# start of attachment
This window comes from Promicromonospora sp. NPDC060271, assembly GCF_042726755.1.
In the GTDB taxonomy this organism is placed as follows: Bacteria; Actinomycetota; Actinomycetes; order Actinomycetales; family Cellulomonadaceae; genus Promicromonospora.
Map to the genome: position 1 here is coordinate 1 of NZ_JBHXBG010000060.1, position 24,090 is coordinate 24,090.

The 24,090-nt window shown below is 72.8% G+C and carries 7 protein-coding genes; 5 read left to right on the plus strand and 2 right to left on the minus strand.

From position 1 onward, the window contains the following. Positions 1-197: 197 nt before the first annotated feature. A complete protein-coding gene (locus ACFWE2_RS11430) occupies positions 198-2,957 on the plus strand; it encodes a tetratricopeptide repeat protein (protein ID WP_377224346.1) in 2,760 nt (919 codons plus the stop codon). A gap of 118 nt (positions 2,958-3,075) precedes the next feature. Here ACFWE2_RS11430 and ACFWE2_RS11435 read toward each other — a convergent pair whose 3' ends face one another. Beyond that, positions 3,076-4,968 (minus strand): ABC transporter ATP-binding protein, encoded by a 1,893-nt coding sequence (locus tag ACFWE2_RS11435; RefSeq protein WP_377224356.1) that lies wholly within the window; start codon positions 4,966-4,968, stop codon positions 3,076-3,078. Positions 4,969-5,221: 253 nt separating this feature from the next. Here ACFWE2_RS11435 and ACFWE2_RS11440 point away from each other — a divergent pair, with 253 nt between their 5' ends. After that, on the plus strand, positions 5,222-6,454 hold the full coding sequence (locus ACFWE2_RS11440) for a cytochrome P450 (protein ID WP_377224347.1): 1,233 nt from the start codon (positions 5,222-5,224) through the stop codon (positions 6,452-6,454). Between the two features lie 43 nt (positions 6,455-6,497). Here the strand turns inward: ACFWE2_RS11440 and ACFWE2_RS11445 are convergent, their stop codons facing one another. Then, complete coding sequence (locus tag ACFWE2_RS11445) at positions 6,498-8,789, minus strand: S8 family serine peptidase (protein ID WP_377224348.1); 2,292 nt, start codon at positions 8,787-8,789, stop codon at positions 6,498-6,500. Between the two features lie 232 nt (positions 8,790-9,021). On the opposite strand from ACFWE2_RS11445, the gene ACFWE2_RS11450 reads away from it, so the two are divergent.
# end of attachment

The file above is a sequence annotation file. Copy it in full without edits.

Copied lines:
This window comes from Promicromonospora sp. NPDC060271, assembly GCF_042726755.1.
In the GTDB taxonomy this organism is placed as follows: Bacteria; Actinomycetota; Actinomycetes; order Actinomycetales; family Cellulomonadaceae; genus Promicromonospora.
Map to the genome: position 1 here is coordinate 1 of NZ_JBHXBG010000060.1, position 24,090 is coordinate 24,090.

The 24,090-nt window shown below is 72.8% G+C and carries 7 protein-coding genes; 5 read left to right on the plus strand and 2 right to left on the minus strand.

From position 1 onward, the window contains the following. Positions 1-197: 197 nt before the first annotated feature. A complete protein-coding gene (locus ACFWE2_RS11430) occupies positions 198-2,957 on the plus strand; it encodes a tetratricopeptide repeat protein (protein ID WP_377224346.1) in 2,760 nt (919 codons plus the stop codon). A gap of 118 nt (positions 2,958-3,075) precedes the next feature. Here ACFWE2_RS11430 and ACFWE2_RS11435 read toward each other — a convergent pair whose 3' ends face one another. Beyond that, positions 3,076-4,968 (minus strand): ABC transporter ATP-binding protein, encoded by a 1,893-nt coding sequence (locus tag ACFWE2_RS11435; RefSeq protein WP_377224356.1) that lies wholly within the window; start codon positions 4,966-4,968, stop codon positions 3,076-3,078. Positions 4,969-5,221: 253 nt separating this feature from the next. Here ACFWE2_RS11435 and ACFWE2_RS11440 point away from each other — a divergent pair, with 253 nt between their 5' ends. After that, on the plus strand, positions 5,222-6,454 hold the full coding sequence (locus ACFWE2_RS11440) for a cytochrome P450 (protein ID WP_377224347.1): 1,233 nt from the start codon (positions 5,222-5,224) through the stop codon (positions 6,452-6,454). Between the two features lie 43 nt (positions 6,455-6,497). Here the strand turns inward: ACFWE2_RS11440 and ACFWE2_RS11445 are convergent, their stop codons facing one another. Then, complete coding sequence (locus tag ACFWE2_RS11445) at positions 6,498-8,789, minus strand: S8 family serine peptidase (protein ID WP_377224348.1); 2,292 nt, start codon at positions 8,787-8,789, stop codon at positions 6,498-6,500. Between the two features lie 232 nt (positions 8,790-9,021). On the opposite strand from ACFWE2_RS11445, the gene ACFWE2_RS11450 reads away from it, so the two are divergent.